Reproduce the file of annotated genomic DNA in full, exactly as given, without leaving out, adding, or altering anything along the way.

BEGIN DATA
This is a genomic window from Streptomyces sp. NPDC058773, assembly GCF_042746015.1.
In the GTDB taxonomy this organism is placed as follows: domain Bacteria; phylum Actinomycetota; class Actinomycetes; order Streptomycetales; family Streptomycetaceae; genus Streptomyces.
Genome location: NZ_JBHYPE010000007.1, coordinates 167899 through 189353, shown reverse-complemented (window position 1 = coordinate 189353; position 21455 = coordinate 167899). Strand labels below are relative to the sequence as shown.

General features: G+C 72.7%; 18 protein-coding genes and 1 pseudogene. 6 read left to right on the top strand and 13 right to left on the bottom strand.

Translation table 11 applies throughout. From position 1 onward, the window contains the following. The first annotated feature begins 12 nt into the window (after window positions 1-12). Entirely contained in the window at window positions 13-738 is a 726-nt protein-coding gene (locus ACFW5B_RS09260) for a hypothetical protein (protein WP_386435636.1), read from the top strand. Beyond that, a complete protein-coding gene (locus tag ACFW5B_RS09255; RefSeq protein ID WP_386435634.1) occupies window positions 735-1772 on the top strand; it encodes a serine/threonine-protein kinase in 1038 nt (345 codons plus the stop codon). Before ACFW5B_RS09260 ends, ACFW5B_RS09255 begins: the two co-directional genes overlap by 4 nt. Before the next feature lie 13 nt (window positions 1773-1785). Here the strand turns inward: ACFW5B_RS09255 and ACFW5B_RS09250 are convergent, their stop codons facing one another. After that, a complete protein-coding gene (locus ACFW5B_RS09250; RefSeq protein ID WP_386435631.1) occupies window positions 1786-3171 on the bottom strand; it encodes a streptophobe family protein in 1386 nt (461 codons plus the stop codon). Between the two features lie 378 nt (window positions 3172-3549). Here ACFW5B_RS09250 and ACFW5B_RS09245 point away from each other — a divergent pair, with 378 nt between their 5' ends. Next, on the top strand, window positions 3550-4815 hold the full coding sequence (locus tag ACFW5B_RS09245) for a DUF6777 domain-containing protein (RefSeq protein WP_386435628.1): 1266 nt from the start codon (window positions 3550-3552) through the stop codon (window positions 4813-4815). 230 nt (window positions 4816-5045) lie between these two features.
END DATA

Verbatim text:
This is a genomic window from Streptomyces sp. NPDC058773, assembly GCF_042746015.1.
In the GTDB taxonomy this organism is placed as follows: domain Bacteria; phylum Actinomycetota; class Actinomycetes; order Streptomycetales; family Streptomycetaceae; genus Streptomyces.
Genome location: NZ_JBHYPE010000007.1, coordinates 167899 through 189353, shown reverse-complemented (window position 1 = coordinate 189353; position 21455 = coordinate 167899). Strand labels below are relative to the sequence as shown.

General features: G+C 72.7%; 18 protein-coding genes and 1 pseudogene. 6 read left to right on the top strand and 13 right to left on the bottom strand.

Translation table 11 applies throughout. From position 1 onward, the window contains the following. The first annotated feature begins 12 nt into the window (after window positions 1-12). Entirely contained in the window at window positions 13-738 is a 726-nt protein-coding gene (locus ACFW5B_RS09260) for a hypothetical protein (protein WP_386435636.1), read from the top strand. Beyond that, a complete protein-coding gene (locus tag ACFW5B_RS09255; RefSeq protein ID WP_386435634.1) occupies window positions 735-1772 on the top strand; it encodes a serine/threonine-protein kinase in 1038 nt (345 codons plus the stop codon). Before ACFW5B_RS09260 ends, ACFW5B_RS09255 begins: the two co-directional genes overlap by 4 nt. Before the next feature lie 13 nt (window positions 1773-1785). Here the strand turns inward: ACFW5B_RS09255 and ACFW5B_RS09250 are convergent, their stop codons facing one another. After that, a complete protein-coding gene (locus ACFW5B_RS09250; RefSeq protein ID WP_386435631.1) occupies window positions 1786-3171 on the bottom strand; it encodes a streptophobe family protein in 1386 nt (461 codons plus the stop codon). Between the two features lie 378 nt (window positions 3172-3549). Here ACFW5B_RS09250 and ACFW5B_RS09245 point away from each other — a divergent pair, with 378 nt between their 5' ends. Next, on the top strand, window positions 3550-4815 hold the full coding sequence (locus tag ACFW5B_RS09245) for a DUF6777 domain-containing protein (RefSeq protein WP_386435628.1): 1266 nt from the start codon (window positions 3550-3552) through the stop codon (window positions 4813-4815). 230 nt (window positions 4816-5045) lie between these two features.